Ever heard of burgernomics? It is a compilation of the price of Big Macs in all countries around the world (except India), first published not-so-seriously by The Economist in 1986. It is intended to show the purchasing power of the average person in each of these countries using the purchasing power parity 1 (PPP) theory. Why the Big Mac? Because it is perceived to be a standardized food product through out the world in terms of quality and taste, hence the price of the Big Mac tells a lot about its unit cost and the ability of each average person is willing to pay for it in any given country (except India- there are no Big Macs in India, only Maharaja Macs because cows are sacred there; chicken and lamb is used as beef substitute). The Economist magazine also produces other indexes such as Starbucks's Tall Latte index, and the Coke index.
Left: The Chicken Maharaja Mac
The left shows the Big Mac Index of a few of my favorite countries. Let's take a look at Malaysia and USA; what this index tells us about the Ringgit.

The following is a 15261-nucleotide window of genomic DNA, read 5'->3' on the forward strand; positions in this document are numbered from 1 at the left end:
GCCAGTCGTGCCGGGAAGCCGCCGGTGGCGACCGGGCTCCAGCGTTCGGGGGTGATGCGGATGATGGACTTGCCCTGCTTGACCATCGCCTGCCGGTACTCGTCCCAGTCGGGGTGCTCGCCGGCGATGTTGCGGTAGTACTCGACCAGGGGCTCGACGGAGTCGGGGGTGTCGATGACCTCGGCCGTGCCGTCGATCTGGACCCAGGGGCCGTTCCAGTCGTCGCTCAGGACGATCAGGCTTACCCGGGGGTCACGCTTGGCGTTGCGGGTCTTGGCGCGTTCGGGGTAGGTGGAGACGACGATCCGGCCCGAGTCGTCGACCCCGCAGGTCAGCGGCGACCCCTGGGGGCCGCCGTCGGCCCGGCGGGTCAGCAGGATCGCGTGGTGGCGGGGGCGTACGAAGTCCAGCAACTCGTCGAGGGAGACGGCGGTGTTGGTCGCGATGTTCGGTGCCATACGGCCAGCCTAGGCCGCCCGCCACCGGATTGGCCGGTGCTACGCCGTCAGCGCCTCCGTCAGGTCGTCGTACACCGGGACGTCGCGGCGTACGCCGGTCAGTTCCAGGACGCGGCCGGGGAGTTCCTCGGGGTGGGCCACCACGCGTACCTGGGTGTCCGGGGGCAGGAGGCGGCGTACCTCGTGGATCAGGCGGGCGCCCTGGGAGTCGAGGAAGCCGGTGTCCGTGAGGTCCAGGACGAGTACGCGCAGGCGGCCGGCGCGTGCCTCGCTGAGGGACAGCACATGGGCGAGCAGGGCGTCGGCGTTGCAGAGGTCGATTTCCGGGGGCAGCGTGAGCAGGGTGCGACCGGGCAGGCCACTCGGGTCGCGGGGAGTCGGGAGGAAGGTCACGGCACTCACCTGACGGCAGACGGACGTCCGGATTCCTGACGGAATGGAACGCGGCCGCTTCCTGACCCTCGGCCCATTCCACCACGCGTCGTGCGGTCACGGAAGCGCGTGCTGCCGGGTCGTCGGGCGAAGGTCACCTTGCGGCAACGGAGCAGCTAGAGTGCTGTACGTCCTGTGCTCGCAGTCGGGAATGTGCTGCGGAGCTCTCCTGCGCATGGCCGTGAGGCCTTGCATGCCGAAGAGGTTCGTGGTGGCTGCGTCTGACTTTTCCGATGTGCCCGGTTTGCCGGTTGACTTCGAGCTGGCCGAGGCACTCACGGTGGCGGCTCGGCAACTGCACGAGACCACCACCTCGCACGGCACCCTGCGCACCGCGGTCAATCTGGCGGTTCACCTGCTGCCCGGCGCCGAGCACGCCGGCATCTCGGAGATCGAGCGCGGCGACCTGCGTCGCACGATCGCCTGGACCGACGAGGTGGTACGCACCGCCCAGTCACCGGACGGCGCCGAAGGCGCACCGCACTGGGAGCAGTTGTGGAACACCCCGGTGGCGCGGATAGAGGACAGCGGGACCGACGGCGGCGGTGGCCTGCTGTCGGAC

Formula for the Big Mac Index
= (PPP- forex rate)/forex rate
Above: The Big Mac Index of a few countries
The negative 52.75% tells us that the Ringgit for a Big Mac is 52.75% undervalued compared to the USD.
Of course there are critisms against the Big Mac Index:
- the Big Mac is expensive in countries other than the USA and this may not give a true indication of the PPP ie it is not a mainstream cheap meal in India as compared to USA.
- different levels of competition in different countries, different tax structure and culture acceptance will affect the pricing of the Big Mac.
Despite the criticisms, the Big Mac Index still tells us a lot of a particular economic conditions!
1 Purchasing Power Parity- created by Gustav Cassel 1920. A product assuming that it is available throughout the world should only have one price. But because of the imperfect world, different economic conditions in each country influence each of their foreign exchange rate resulting in that particular product being priced differently. The PPP compares the price of the same basket of goods in different countries. The argument is that the price for the same basket of goods should be the same in any given country but otherwise priced, because of the differences in inflation and cost of living in the different countries. The full 2008 Big Mac Index is as below: